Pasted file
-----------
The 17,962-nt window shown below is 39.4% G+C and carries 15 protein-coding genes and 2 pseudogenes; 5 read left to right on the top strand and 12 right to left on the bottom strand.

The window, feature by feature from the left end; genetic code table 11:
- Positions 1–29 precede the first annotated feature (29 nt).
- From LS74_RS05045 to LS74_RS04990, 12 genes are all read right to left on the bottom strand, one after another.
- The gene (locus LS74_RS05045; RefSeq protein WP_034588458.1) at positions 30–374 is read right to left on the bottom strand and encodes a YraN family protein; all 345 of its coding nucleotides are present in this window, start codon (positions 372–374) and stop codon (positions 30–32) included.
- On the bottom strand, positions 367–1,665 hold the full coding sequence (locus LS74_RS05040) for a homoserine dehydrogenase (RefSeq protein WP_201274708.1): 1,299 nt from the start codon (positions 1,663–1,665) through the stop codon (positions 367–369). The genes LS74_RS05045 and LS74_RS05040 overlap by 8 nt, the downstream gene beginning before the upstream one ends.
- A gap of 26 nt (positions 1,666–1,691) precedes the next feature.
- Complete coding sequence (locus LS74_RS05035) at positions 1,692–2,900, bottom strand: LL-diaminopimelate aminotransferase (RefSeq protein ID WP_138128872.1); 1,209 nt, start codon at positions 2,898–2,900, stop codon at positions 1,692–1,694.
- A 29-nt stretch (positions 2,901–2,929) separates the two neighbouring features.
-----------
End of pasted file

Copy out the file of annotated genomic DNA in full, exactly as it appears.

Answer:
The 17,962-nt window shown below is 39.4% G+C and carries 15 protein-coding genes and 2 pseudogenes; 5 read left to right on the top strand and 12 right to left on the bottom strand.

The window, feature by feature from the left end; genetic code table 11:
- Positions 1–29 precede the first annotated feature (29 nt).
- From LS74_RS05045 to LS74_RS04990, 12 genes are all read right to left on the bottom strand, one after another.
- The gene (locus LS74_RS05045; RefSeq protein WP_034588458.1) at positions 30–374 is read right to left on the bottom strand and encodes a YraN family protein; all 345 of its coding nucleotides are present in this window, start codon (positions 372–374) and stop codon (positions 30–32) included.
- On the bottom strand, positions 367–1,665 hold the full coding sequence (locus LS74_RS05040) for a homoserine dehydrogenase (RefSeq protein WP_201274708.1): 1,299 nt from the start codon (positions 1,663–1,665) through the stop codon (positions 367–369). The genes LS74_RS05045 and LS74_RS05040 overlap by 8 nt, the downstream gene beginning before the upstream one ends.
- A gap of 26 nt (positions 1,666–1,691) precedes the next feature.
- Complete coding sequence (locus LS74_RS05035) at positions 1,692–2,900, bottom strand: LL-diaminopimelate aminotransferase (RefSeq protein ID WP_138128872.1); 1,209 nt, start codon at positions 2,898–2,900, stop codon at positions 1,692–1,694.
- A 29-nt stretch (positions 2,901–2,929) separates the two neighbouring features.